, Volume 22, Issue 3, pp 271-284

A Six-Year Follow-Up Study of Determinants of Heavy Cigarette Smoking Among High-School Seniors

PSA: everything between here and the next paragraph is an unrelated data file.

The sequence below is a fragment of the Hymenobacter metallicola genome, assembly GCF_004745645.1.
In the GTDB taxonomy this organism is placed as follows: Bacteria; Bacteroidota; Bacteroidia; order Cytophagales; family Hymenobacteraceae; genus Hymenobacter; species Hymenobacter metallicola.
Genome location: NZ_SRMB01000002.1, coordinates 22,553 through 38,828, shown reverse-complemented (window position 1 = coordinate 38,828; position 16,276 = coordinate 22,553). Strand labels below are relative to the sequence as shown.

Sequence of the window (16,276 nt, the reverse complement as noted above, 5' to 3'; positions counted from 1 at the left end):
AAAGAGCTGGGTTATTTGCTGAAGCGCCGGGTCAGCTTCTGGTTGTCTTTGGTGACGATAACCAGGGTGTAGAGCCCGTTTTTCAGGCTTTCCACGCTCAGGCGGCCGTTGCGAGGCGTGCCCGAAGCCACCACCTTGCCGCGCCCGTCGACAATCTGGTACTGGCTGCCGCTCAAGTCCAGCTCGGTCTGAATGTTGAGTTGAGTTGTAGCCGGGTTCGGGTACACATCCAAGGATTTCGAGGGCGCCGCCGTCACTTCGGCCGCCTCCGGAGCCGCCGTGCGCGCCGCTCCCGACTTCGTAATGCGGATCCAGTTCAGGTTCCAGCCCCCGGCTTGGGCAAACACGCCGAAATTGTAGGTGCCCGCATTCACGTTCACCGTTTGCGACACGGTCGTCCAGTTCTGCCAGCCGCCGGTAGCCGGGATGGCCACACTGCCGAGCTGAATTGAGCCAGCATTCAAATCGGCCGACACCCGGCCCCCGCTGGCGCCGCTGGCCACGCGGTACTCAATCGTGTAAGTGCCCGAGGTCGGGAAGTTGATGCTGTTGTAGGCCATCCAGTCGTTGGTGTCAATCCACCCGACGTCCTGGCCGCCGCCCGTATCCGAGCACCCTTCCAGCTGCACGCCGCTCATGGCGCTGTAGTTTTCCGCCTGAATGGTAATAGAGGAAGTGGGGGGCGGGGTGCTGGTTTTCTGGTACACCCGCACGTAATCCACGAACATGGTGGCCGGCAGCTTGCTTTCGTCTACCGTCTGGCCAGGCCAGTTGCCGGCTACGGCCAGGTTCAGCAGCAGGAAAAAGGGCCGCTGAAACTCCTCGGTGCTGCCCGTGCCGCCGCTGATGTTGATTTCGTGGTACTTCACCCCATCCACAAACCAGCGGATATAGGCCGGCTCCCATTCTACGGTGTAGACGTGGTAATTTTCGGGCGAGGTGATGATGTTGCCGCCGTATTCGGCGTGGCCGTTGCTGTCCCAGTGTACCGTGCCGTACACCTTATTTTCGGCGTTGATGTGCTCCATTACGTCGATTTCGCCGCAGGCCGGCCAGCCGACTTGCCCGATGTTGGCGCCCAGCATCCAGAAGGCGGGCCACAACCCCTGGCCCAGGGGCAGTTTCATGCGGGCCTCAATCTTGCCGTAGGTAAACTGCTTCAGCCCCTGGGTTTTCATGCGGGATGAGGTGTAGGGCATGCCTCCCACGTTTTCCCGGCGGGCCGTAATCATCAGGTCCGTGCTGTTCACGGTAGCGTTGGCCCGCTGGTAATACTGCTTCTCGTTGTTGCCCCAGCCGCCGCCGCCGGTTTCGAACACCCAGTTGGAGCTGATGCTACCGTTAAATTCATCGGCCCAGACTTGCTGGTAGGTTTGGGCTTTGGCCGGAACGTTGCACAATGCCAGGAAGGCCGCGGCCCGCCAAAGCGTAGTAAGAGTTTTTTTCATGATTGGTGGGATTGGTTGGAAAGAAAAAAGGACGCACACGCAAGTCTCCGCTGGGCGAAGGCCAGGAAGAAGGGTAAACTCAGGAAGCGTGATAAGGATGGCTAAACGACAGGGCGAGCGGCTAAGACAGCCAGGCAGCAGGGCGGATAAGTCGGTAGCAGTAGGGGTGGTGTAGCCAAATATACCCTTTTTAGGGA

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Most adult cigarette smokers start smoking during adolescence. Few studies, however, have focused on adolescents that are heavy smokers. The present study examined how several risk and protective factors measured during early adolescence were associated with heavy smoking in a sample of high-school seniors. As part of a school-based survey, seventh-grade students (N=743) reported degrees of experimentation with psychoactive substances and several psychosocial factors deemed to be important in the etiology of smoking. Students were followed-up in the twelfth grade, when 12% (n=88) smoked a pack of cigarettes or more each day. Logistic regression analyses revealed that heavy smoking was predicted by several earlier variables: poor grades, experimentation with cigarettes or alcohol, a mother or many friends that smoked, and high risk-taking in the seventh grade. Antismoking attitudes and those of one's parents and friends predicted less later heavy smoking in girls only. Implications for smoking prevention are discussed.